When it comes to quality manufacturing, “Does this look good to you?” is the one question that most managers hate to hear, yet is one of the most common questions asked by quality inspectors, line personnel and sometimes even suppliers and customers.
What it really means is “we don’t know what our visual quality criteria are for this part”. In too many cases, the appearance of manufactured parts is left to subjective judgement and can easily change from inspector to inspector, and from day to day depending on light, awareness, and differences in understanding. I have even heard quality managers say, “this is a gray area, today it might be ok and tomorrow it might be rejected”. This undefined gray area leaves everyone concerned in a foggy haze, from suppliers through inspectors all the way to customers.
Is there an answer? I believe there is and in my previous career where the visual criteria of a part were of primary importance, we developed a system that cleared the fog of uncertainty and eliminated 99% of the questions about visual quality.
My previous career involved injection molding and imprinting, which is what I will discuss here, but the same system could be used for any manufactured item no matter the process used.
We started with the guidelines established by the Society of Plastic Engineers (download the SPE Guidelines free). These guidelines give a detailed description of the flaws and defects found in a molded part. Not all the problems outlined were of concern to our customers, so we picked the critical components of the listed criteria and re-wrote them to fit our customer’s needs. We also added visual aids in the way of drawings to illustrate each defect. THIS WAS A CRITICAL STEP. The diagrams gave all the stakeholders involved a clear definition of what we considered acceptable and what we considered a reject.
As an example, we could not accept a knit line longer than .125 inches in length on any portion of the part. This was diagramed in a two-inch square, showing a knit line less than .125 inches long and one square showing a knit line longer than .125 inches both coming off a feature that created the knit line.
We also described heat blush around the gate, splay, scratches, pits and warp in the same manner. For imprinting, we described color registration, line clarity, and scratches, pits and all other print defects we encountered. Each defect was again illustrated with a two-inch square (or larger if necessary) box with both acceptable and unacceptable criteria shown.
During this compilation, we didn’t find any criteria that couldn’t be measured, described and visually reproduced so that everyone understood acceptable and unacceptable visual defects.
It was also important to outline the method of inspection. We chose that method directly from the SPE guidelines, including viewing distance, time and angle.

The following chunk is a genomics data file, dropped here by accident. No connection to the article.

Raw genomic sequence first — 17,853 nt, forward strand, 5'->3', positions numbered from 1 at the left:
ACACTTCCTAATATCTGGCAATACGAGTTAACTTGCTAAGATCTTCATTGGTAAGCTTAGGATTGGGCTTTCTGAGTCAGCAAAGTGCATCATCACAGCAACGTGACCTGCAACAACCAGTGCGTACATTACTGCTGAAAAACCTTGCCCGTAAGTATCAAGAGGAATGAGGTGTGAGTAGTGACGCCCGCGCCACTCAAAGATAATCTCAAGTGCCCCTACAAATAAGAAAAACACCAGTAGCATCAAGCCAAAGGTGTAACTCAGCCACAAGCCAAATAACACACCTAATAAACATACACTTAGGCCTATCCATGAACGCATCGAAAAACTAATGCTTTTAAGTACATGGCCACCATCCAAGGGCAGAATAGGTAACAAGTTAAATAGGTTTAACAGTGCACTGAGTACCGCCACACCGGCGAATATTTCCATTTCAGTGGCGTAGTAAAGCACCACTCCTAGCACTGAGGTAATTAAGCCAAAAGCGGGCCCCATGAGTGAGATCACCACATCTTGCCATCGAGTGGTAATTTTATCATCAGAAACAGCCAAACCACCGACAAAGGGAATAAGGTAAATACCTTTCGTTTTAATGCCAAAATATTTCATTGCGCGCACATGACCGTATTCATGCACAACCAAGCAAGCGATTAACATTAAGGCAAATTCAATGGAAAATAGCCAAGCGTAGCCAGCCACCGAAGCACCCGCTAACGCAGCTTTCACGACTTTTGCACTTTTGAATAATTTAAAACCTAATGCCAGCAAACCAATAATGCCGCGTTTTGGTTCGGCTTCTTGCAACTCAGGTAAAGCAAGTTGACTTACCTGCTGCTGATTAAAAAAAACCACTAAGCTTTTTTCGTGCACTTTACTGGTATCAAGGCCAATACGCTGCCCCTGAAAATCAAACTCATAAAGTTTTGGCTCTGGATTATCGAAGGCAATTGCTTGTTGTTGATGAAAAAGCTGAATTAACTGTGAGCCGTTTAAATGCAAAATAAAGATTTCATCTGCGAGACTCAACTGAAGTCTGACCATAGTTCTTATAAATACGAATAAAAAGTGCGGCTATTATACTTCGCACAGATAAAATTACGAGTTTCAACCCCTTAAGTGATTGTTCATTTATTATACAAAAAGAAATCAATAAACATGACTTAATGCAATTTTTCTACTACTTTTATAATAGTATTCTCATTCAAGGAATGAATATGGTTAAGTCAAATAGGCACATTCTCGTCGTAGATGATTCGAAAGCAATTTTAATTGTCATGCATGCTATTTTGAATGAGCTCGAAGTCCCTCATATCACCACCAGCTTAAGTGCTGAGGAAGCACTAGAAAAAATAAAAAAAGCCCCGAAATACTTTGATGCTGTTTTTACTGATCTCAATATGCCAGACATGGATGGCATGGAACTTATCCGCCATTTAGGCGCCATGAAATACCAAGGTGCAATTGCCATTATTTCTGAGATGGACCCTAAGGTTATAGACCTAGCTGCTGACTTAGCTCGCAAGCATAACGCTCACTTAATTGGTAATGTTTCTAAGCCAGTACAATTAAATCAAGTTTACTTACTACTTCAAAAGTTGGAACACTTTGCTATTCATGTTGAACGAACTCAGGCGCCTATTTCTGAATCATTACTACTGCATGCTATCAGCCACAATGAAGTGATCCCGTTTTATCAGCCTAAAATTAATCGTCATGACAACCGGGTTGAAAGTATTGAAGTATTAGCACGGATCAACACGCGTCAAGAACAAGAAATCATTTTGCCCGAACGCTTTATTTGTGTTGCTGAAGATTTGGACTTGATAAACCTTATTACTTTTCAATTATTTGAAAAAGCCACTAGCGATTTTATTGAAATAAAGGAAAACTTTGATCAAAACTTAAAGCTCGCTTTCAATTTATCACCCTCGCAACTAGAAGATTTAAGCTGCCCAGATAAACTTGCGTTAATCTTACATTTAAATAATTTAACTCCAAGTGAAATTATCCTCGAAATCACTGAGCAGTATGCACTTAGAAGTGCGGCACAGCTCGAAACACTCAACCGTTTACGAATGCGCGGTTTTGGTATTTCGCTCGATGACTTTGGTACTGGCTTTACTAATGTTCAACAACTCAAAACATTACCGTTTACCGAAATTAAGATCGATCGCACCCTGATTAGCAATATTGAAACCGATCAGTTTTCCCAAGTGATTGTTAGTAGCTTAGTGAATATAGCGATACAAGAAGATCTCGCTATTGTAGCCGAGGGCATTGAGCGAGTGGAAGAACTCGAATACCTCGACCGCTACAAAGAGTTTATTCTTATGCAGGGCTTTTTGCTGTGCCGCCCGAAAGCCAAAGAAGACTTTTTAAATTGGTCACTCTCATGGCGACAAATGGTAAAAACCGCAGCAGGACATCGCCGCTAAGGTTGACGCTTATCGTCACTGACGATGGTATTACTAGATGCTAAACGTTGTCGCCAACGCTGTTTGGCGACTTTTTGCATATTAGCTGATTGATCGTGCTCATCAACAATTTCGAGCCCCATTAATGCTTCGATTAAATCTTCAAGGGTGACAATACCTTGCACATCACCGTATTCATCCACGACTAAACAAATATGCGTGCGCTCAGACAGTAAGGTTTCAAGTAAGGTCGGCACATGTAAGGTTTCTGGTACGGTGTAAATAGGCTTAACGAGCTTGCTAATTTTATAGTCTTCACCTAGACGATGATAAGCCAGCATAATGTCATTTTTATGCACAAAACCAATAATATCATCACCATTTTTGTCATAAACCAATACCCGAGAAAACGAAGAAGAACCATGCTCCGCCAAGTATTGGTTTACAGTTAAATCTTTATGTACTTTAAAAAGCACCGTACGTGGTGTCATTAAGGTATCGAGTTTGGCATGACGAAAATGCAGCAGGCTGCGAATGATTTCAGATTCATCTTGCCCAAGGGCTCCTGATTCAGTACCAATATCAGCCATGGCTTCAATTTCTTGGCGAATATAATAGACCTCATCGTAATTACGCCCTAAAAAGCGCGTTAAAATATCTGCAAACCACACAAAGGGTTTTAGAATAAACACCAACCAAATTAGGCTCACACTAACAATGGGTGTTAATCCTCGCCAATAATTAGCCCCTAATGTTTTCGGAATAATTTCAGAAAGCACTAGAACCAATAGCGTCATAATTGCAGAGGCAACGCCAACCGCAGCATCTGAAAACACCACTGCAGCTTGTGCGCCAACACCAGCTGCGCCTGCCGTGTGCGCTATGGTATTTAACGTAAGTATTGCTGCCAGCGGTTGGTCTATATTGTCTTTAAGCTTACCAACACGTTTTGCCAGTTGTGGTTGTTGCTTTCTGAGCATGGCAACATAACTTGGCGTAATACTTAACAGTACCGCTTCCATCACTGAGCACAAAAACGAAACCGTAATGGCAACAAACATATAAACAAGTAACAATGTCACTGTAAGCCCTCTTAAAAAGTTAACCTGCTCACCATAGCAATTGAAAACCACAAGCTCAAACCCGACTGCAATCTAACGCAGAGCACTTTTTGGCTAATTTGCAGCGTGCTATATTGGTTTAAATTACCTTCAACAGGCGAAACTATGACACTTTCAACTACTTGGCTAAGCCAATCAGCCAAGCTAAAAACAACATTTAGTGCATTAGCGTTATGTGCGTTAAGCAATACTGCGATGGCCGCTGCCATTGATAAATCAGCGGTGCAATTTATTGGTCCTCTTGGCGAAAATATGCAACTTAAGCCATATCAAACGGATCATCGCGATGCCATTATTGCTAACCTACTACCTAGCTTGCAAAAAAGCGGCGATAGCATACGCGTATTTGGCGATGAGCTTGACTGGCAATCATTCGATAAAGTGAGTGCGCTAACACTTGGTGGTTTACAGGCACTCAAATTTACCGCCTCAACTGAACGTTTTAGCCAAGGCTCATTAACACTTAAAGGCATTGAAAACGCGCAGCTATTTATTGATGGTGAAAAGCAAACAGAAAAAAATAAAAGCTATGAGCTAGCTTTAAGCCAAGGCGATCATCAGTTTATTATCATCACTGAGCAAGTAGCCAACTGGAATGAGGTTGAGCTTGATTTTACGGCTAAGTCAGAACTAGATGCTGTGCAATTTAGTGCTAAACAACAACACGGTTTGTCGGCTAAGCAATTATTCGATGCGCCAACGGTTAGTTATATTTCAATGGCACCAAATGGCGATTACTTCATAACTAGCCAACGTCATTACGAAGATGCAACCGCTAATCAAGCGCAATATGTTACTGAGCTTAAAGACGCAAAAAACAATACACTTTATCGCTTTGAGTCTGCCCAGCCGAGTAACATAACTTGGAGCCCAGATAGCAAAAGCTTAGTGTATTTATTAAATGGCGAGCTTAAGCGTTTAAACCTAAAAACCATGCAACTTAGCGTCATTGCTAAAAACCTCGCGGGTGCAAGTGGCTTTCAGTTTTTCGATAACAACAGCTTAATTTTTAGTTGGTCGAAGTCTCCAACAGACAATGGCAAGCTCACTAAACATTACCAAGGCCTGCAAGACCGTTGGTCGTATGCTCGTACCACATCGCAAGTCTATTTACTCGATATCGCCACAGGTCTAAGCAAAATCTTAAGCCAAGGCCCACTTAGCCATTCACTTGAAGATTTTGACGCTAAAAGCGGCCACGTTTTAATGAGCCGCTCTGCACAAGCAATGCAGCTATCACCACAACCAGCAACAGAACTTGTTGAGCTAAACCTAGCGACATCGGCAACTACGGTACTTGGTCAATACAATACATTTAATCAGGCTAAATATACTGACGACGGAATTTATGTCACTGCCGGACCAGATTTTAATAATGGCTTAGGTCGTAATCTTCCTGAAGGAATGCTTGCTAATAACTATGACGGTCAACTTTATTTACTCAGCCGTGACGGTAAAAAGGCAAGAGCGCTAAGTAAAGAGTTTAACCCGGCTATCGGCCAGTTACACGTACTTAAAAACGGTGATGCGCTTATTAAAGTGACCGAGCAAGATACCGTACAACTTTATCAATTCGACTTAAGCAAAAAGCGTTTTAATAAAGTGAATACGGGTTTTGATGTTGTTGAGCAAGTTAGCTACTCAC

For our purposes, all parts were inspected to the same criteria. All customers received that same level of quality, the bar was set to satisfy the most stringent requirements. I realize this might not be possible for all parts nor all clients. If exceptional finishes are demanded, those usually require special processes or additional manufacturing operations. It would be equitable for all concerned to consider those exceptional parts as unique part numbers with an additional cost applied. If those parts exist, then the visual criteria must also be described in your handbook.
Once your handbook has been developed through an internal team approach, the next critical step is obtaining approval from your suppliers and your customers. Make sure your supply chain can produce the parts based on your quality standards. Are there any modifications or changes that must be made to maintain pricing consistency and/or delivery cycles?
Likewise, let your customers know that you have developed a set of visual quality standards that will be measured and used on their finished parts. Again, any modifications or changes should be made as needed after a review of the documents by their quality and purchasing departments. Obtain their approval in writing and make sure they are supplied with an updated copy of the criteria for their incoming inspection.
This is not an easy process and will result in some lengthy and potentially divisive discussions that must be brought to a consensual conclusion; but it is worth the time and effort. When consciously and consistently applied, it will result in the elimination of questions internally; and when strictly followed it will eliminate customer generated returns for quality issues related to visual criteria.
If thoughtfully prepared, there isn’t a visual quality issue that can’t be quantifiably described and measured and pictured. Once everyone is on board, you will wonder why you didn’t create these guidelines before. The silence will be deafening.
If you would like a free copy of the SPE guidelines, please click here.
If you have any questions on developing your own standards, please contact Steve Gauer. Comments, questions and thoughts are gladly accepted.